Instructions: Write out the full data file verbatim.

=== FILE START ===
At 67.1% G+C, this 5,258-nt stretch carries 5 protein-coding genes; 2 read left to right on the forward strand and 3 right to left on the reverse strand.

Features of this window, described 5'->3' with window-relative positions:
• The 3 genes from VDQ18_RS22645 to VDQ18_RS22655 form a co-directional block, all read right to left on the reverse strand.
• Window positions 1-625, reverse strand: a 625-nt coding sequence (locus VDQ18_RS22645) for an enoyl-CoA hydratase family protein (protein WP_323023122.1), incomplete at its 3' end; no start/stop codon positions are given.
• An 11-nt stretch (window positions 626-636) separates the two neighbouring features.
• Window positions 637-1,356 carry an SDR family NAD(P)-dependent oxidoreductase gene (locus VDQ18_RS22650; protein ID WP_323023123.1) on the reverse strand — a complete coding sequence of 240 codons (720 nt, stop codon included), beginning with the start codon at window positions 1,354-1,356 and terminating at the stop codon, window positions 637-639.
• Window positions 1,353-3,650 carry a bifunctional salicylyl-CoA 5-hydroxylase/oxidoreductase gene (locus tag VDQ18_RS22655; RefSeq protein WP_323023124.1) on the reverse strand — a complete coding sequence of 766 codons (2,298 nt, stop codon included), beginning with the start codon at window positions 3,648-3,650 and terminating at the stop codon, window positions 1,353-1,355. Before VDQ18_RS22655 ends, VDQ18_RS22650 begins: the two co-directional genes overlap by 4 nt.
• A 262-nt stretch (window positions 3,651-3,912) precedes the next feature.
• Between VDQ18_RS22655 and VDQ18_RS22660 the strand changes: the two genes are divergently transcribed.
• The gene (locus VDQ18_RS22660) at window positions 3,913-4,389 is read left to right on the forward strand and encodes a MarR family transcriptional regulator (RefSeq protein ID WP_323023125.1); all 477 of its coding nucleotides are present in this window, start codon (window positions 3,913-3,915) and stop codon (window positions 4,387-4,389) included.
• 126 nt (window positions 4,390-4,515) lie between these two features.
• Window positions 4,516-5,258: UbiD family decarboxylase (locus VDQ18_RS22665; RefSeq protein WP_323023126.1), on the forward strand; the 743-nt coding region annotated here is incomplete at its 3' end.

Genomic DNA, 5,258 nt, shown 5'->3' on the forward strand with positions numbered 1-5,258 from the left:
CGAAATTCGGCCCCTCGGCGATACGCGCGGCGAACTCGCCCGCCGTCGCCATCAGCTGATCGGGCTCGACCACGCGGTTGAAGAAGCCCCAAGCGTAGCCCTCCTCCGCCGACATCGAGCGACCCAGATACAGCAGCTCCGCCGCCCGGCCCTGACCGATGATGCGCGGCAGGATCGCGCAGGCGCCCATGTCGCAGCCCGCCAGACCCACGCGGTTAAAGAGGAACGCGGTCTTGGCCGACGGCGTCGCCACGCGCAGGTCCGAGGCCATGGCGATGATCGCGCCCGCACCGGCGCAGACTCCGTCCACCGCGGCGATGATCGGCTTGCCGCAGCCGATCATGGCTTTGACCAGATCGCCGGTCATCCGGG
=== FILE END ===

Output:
At 67.1% G+C, this 5,258-nt stretch carries 5 protein-coding genes; 2 read left to right on the forward strand and 3 right to left on the reverse strand.

Features of this window, described 5'->3' with window-relative positions:
• The 3 genes from VDQ18_RS22645 to VDQ18_RS22655 form a co-directional block, all read right to left on the reverse strand.
• Window positions 1-625, reverse strand: a 625-nt coding sequence (locus VDQ18_RS22645) for an enoyl-CoA hydratase family protein (protein WP_323023122.1), incomplete at its 3' end; no start/stop codon positions are given.
• An 11-nt stretch (window positions 626-636) separates the two neighbouring features.
• Window positions 637-1,356 carry an SDR family NAD(P)-dependent oxidoreductase gene (locus VDQ18_RS22650; protein ID WP_323023123.1) on the reverse strand — a complete coding sequence of 240 codons (720 nt, stop codon included), beginning with the start codon at window positions 1,354-1,356 and terminating at the stop codon, window positions 637-639.
• Window positions 1,353-3,650 carry a bifunctional salicylyl-CoA 5-hydroxylase/oxidoreductase gene (locus tag VDQ18_RS22655; RefSeq protein WP_323023124.1) on the reverse strand — a complete coding sequence of 766 codons (2,298 nt, stop codon included), beginning with the start codon at window positions 3,648-3,650 and terminating at the stop codon, window positions 1,353-1,355. Before VDQ18_RS22655 ends, VDQ18_RS22650 begins: the two co-directional genes overlap by 4 nt.
• A 262-nt stretch (window positions 3,651-3,912) precedes the next feature.
• Between VDQ18_RS22655 and VDQ18_RS22660 the strand changes: the two genes are divergently transcribed.
• The gene (locus VDQ18_RS22660) at window positions 3,913-4,389 is read left to right on the forward strand and encodes a MarR family transcriptional regulator (RefSeq protein ID WP_323023125.1); all 477 of its coding nucleotides are present in this window, start codon (window positions 3,913-3,915) and stop codon (window positions 4,387-4,389) included.
• 126 nt (window positions 4,390-4,515) lie between these two features.
• Window positions 4,516-5,258: UbiD family decarboxylase (locus VDQ18_RS22665; RefSeq protein WP_323023126.1), on the forward strand; the 743-nt coding region annotated here is incomplete at its 3' end.

Genomic DNA, 5,258 nt, shown 5'->3' on the forward strand with positions numbered 1-5,258 from the left:
CGAAATTCGGCCCCTCGGCGATACGCGCGGCGAACTCGCCCGCCGTCGCCATCAGCTGATCGGGCTCGACCACGCGGTTGAAGAAGCCCCAAGCGTAGCCCTCCTCCGCCGACATCGAGCGACCCAGATACAGCAGCTCCGCCGCCCGGCCCTGACCGATGATGCGCGGCAGGATCGCGCAGGCGCCCATGTCGCAGCCCGCCAGACCCACGCGGTTAAAGAGGAACGCGGTCTTGGCCGACGGCGTCGCCACGCGCAGGTCCGAGGCCATGGCGATGATCGCGCCCGCACCGGCGCAGACTCCGTCCACCGCGGCGATGATCGGCTTGCCGCAGCCGATCATGGCTTTGACCAGATCGCCGGTCATCCGGG